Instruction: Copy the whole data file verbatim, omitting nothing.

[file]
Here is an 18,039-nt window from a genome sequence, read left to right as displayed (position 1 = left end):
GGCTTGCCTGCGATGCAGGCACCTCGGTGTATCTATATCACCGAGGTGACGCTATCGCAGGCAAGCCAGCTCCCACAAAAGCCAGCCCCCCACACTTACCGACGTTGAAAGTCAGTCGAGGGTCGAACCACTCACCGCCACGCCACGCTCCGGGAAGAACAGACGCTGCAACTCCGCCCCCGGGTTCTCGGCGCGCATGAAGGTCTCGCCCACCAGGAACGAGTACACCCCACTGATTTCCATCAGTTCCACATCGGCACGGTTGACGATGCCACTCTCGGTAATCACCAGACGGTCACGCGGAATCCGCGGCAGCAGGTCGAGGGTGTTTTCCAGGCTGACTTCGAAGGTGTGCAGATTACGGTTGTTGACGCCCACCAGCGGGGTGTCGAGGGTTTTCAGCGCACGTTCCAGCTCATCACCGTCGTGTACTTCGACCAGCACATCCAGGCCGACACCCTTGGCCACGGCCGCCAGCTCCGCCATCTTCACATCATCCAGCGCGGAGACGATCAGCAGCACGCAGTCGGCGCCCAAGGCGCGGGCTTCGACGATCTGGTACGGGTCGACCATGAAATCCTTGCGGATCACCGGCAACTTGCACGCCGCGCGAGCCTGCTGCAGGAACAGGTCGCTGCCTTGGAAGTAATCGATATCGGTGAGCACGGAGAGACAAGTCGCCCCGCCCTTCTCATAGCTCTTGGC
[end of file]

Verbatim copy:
Here is an 18,039-nt window from a genome sequence, read left to right as displayed (position 1 = left end):
GGCTTGCCTGCGATGCAGGCACCTCGGTGTATCTATATCACCGAGGTGACGCTATCGCAGGCAAGCCAGCTCCCACAAAAGCCAGCCCCCCACACTTACCGACGTTGAAAGTCAGTCGAGGGTCGAACCACTCACCGCCACGCCACGCTCCGGGAAGAACAGACGCTGCAACTCCGCCCCCGGGTTCTCGGCGCGCATGAAGGTCTCGCCCACCAGGAACGAGTACACCCCACTGATTTCCATCAGTTCCACATCGGCACGGTTGACGATGCCACTCTCGGTAATCACCAGACGGTCACGCGGAATCCGCGGCAGCAGGTCGAGGGTGTTTTCCAGGCTGACTTCGAAGGTGTGCAGATTACGGTTGTTGACGCCCACCAGCGGGGTGTCGAGGGTTTTCAGCGCACGTTCCAGCTCATCACCGTCGTGTACTTCGACCAGCACATCCAGGCCGACACCCTTGGCCACGGCCGCCAGCTCCGCCATCTTCACATCATCCAGCGCGGAGACGATCAGCAGCACGCAGTCGGCGCCCAAGGCGCGGGCTTCGACGATCTGGTACGGGTCGACCATGAAATCCTTGCGGATCACCGGCAACTTGCACGCCGCGCGAGCCTGCTGCAGGAACAGGTCGCTGCCTTGGAAGTAATCGATATCGGTGAGCACGGAGAGACAAGTCGCCCCGCCCTTCTCATAGCTCTTGGC